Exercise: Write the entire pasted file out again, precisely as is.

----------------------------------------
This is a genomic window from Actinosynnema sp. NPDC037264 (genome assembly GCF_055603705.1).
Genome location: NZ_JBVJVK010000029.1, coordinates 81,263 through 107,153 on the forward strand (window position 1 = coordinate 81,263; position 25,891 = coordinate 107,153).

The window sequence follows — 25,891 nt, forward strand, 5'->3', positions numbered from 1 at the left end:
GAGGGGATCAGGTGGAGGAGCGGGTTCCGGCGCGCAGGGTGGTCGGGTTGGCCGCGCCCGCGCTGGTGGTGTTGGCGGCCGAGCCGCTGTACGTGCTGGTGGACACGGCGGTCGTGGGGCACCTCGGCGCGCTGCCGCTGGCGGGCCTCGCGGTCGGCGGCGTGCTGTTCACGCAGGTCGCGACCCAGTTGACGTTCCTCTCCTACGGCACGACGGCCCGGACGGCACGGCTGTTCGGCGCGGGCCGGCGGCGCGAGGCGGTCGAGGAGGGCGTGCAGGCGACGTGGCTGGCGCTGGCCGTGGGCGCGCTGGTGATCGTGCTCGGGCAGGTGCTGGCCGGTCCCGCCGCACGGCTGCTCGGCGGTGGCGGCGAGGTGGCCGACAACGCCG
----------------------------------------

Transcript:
This is a genomic window from Actinosynnema sp. NPDC037264 (genome assembly GCF_055603705.1).
Genome location: NZ_JBVJVK010000029.1, coordinates 81,263 through 107,153 on the forward strand (window position 1 = coordinate 81,263; position 25,891 = coordinate 107,153).

The window sequence follows — 25,891 nt, forward strand, 5'->3', positions numbered from 1 at the left end:
GAGGGGATCAGGTGGAGGAGCGGGTTCCGGCGCGCAGGGTGGTCGGGTTGGCCGCGCCCGCGCTGGTGGTGTTGGCGGCCGAGCCGCTGTACGTGCTGGTGGACACGGCGGTCGTGGGGCACCTCGGCGCGCTGCCGCTGGCGGGCCTCGCGGTCGGCGGCGTGCTGTTCACGCAGGTCGCGACCCAGTTGACGTTCCTCTCCTACGGCACGACGGCCCGGACGGCACGGCTGTTCGGCGCGGGCCGGCGGCGCGAGGCGGTCGAGGAGGGCGTGCAGGCGACGTGGCTGGCGCTGGCCGTGGGCGCGCTGGTGATCGTGCTCGGGCAGGTGCTGGCCGGTCCCGCCGCACGGCTGCTCGGCGGTGGCGGCGAGGTGGCCGACAACGCCG